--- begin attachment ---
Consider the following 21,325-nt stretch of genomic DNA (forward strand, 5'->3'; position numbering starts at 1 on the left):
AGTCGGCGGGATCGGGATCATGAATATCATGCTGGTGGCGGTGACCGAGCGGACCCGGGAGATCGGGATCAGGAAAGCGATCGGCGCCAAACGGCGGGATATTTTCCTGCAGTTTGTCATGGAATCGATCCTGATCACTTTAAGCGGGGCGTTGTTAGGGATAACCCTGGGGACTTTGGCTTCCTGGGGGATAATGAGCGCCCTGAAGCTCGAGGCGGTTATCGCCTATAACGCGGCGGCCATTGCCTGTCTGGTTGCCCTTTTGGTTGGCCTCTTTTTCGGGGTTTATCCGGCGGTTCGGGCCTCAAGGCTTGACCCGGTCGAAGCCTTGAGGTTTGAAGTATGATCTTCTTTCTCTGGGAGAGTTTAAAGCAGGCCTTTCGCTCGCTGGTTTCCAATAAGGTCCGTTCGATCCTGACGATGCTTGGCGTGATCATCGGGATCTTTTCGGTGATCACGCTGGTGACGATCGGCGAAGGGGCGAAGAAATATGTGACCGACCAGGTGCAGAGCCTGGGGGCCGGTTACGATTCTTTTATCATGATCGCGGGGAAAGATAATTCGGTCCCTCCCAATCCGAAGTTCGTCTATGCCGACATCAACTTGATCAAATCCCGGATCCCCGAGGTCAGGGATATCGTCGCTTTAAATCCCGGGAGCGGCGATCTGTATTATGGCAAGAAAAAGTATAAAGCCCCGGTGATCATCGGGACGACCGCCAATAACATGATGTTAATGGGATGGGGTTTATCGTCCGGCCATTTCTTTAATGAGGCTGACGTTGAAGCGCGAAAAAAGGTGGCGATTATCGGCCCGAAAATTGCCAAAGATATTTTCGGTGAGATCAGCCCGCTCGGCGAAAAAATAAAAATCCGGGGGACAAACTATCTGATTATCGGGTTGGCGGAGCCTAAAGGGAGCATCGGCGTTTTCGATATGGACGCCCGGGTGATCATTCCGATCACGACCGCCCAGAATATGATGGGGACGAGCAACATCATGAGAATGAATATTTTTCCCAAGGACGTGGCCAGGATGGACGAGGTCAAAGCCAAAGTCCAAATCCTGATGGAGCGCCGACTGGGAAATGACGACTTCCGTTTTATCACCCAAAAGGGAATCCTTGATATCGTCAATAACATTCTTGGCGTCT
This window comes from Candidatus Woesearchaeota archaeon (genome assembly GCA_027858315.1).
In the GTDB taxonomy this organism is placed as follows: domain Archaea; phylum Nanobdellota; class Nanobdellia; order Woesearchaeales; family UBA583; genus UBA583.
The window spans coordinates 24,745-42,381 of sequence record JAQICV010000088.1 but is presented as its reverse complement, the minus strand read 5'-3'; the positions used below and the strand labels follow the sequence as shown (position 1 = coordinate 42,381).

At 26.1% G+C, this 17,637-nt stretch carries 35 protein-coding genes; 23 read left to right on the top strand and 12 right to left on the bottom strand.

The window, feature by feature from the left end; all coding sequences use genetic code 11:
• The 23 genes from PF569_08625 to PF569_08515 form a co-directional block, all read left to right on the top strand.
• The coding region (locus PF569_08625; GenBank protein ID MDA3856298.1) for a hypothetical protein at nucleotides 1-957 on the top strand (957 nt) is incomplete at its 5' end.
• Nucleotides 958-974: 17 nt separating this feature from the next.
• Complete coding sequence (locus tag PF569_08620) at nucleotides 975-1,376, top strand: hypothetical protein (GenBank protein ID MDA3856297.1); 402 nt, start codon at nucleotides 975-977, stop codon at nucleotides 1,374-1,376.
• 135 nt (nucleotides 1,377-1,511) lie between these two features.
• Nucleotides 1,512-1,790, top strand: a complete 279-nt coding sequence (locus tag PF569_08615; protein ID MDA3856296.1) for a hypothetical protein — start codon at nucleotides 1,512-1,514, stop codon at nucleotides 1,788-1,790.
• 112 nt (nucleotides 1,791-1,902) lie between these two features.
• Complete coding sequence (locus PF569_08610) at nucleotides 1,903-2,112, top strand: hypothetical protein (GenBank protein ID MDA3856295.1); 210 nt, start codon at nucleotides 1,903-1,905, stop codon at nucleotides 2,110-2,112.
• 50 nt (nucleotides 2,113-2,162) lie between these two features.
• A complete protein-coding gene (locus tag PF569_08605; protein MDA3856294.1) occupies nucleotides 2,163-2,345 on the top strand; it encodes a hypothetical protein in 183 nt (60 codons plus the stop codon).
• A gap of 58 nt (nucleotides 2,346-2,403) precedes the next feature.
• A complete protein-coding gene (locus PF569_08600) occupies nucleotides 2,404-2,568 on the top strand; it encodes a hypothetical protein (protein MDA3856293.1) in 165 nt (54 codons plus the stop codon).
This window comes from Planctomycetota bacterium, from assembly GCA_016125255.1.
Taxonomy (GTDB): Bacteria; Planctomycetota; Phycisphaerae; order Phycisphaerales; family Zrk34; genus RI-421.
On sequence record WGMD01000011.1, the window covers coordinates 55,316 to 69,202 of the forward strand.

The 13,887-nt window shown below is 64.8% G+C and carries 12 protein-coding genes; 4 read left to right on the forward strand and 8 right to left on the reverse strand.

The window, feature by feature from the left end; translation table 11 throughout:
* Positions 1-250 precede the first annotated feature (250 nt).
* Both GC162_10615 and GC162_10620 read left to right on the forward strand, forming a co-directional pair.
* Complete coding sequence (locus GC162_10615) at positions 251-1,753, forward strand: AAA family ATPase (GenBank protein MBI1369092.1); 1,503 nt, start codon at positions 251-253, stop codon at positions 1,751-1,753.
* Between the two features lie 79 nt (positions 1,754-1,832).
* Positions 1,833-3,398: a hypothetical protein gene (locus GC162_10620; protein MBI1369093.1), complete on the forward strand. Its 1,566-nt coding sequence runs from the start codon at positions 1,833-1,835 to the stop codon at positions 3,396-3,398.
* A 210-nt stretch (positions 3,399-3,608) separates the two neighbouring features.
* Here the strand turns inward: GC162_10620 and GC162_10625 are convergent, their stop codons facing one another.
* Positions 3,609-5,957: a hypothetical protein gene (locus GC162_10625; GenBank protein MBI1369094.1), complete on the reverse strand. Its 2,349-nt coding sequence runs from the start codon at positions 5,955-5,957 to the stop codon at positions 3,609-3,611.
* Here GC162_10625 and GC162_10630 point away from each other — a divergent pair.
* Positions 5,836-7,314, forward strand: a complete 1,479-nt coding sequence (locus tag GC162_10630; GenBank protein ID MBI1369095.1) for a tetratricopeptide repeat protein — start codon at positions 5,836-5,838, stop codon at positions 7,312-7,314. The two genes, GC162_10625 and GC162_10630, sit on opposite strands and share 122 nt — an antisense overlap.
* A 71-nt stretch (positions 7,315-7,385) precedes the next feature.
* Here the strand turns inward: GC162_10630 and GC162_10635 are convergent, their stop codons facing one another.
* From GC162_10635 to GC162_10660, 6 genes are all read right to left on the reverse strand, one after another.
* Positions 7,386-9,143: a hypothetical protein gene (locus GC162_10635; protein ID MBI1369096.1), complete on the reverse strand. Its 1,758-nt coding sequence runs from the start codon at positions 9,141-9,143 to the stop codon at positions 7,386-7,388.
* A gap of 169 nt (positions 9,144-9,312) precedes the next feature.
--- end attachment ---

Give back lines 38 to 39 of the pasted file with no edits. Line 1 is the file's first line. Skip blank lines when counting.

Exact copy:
* Positions 7,386-9,143: a hypothetical protein gene (locus GC162_10635; protein ID MBI1369096.1), complete on the reverse strand. Its 1,758-nt coding sequence runs from the start codon at positions 9,141-9,143 to the stop codon at positions 7,386-7,388.
* A gap of 169 nt (positions 9,144-9,312) precedes the next feature.